Through her linen still life paintings, Sooyoung Chung shows that curators aren’t just found in galleries and museums. In fact, everybody is a curator of sorts. Chung’s works, featured in a new exhibition called Self on the Shelf at Maddox Gallery in London, illustrates that the objects people surround themselves with (or don’t) can speak volumes. This is skewed by the fact that we might choose particular items because of what we hope they will project to other people.
“Shelves are at once personal and social,” says Chung. “They’re a manifestation of an individual’s personality for others to see.” Her compositions are decided firstly by the personal story she wants to tell, and she then chooses objects that will capture it best.
The intricate planning involved in her paintings isn’t just for practical reasons – it’s emblematic of the careful consideration that goes into what we display to the world. The awkward, unnaturally flat perspectives in her compositions reflect this tendancy to present a certain view of ourselves to others.
Born in Seoul, Chung initially moved to London to study an MA at the Royal College of Art and stayed behind after her programme ended. It was the first extended period of time she had spent apart from her family and she was new to speaking English. Chung incorporates recognisable objects and brands into her pieces, reflecting how images, symbols, and logos can transcend language to create a borderless form of communication.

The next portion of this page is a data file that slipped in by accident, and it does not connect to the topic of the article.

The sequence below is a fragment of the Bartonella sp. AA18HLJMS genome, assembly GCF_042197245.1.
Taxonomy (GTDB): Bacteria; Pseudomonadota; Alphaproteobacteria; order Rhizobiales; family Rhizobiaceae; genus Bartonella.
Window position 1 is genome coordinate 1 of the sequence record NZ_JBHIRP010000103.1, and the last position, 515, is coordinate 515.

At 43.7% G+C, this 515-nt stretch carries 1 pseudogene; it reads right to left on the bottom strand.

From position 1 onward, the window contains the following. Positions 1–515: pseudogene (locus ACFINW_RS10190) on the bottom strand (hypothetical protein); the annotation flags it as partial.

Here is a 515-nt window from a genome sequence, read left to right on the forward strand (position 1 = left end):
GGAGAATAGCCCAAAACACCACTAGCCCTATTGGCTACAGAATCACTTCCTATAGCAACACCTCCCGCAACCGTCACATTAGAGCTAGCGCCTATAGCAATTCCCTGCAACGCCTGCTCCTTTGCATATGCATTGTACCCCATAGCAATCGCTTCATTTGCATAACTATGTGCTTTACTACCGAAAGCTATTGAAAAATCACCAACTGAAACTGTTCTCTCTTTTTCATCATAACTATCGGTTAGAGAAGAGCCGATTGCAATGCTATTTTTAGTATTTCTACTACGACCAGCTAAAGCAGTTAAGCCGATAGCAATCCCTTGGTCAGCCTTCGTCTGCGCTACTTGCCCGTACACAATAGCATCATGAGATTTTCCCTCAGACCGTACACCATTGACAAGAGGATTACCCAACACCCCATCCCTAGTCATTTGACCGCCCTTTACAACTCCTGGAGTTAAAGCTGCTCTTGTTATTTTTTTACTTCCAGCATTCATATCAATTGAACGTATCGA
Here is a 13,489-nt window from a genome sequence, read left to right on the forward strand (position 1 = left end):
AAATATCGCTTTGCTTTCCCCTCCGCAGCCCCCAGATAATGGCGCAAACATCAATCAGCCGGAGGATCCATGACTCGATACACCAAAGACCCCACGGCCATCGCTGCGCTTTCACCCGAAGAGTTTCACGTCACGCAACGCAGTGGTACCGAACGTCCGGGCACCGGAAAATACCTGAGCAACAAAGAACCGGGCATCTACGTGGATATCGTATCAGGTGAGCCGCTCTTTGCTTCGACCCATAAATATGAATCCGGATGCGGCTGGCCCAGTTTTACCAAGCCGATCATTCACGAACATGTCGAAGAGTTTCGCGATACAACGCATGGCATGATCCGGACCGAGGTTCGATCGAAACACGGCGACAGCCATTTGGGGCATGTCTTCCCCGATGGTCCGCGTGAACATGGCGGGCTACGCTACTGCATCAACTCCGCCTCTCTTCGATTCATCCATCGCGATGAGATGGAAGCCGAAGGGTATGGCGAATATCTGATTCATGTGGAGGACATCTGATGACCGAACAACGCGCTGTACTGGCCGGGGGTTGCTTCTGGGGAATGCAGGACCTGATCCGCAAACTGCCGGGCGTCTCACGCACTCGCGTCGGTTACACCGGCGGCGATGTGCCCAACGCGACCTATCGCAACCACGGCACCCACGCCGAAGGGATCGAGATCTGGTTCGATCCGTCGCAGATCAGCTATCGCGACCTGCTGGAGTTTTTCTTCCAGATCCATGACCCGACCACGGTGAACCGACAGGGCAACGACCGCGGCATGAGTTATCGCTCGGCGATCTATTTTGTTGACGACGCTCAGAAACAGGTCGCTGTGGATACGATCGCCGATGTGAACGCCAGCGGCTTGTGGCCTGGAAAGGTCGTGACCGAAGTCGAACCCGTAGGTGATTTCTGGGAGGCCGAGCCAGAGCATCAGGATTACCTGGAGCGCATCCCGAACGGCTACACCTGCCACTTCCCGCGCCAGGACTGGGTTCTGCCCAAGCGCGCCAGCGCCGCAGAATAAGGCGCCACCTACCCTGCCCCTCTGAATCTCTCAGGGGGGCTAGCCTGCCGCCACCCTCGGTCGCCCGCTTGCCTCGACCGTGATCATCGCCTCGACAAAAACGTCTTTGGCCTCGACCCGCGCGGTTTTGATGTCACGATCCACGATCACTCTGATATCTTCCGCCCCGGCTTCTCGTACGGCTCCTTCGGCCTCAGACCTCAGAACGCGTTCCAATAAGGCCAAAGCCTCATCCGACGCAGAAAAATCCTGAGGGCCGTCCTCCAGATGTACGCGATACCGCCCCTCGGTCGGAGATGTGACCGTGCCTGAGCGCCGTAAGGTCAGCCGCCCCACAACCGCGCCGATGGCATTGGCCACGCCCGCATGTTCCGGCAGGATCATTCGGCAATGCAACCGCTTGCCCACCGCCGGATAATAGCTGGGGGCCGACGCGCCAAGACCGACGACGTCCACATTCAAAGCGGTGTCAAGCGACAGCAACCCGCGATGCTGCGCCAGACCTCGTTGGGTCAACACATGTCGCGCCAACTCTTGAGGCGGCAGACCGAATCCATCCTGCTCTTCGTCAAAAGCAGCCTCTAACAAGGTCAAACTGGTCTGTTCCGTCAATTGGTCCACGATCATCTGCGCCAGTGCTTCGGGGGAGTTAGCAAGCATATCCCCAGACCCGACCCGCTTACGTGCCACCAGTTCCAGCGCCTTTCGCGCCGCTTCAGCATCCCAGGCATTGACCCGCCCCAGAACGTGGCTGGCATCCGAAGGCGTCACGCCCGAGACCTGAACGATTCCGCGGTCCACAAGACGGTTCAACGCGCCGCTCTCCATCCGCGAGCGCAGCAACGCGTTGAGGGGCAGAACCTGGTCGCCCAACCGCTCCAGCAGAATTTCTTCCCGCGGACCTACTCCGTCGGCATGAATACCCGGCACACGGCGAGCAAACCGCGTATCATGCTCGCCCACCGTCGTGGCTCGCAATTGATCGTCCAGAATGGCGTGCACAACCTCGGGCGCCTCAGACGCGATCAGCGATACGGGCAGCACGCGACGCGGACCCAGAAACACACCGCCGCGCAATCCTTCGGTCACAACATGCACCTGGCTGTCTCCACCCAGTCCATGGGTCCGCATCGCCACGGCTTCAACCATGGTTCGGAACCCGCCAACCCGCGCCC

Bottles of vitamins and supplements illustrate our near-universal preoccupation with health and wellness in the 21st century, while another painting filled with coins, lottery tickets, and money guidebooks does the same with regards to financial wellbeing.
In another artwork, Heinz products are packed onto a shelf above a rendition of René Magritte’s Ceci n’est pas une pipe – a nod, perhaps, to the often surreal experience of adjusting to different continents and cultures. (Other artworks contain nods to Damien Hirst, Andy Warhol, Banksy, and Kaws.) Meanwhile, the mug emblazoned with the slogan ‘Be nice or leave’ will chime with plenty of people who have relocated to another country.
The exhibition gives a fascinating insight into the different selves and stories that Chung has curated over time, with countless objects begging to be examined in closer detail.
But arguably the most concise route into Chung’s experiences is the expression ‘I shop therefore I am’, featured in a reproduction of Barbara Kruger’s famous 1980s artwork. Depressing as it might be, it captures how our belongings can shape our image, even in our most personal space – our homes. As the artist herself says, “I am the objects on the shelves, and the objects are me.”
Self on the Shelf runs at Maddox Gallery, London until April 30; maddoxgallery.com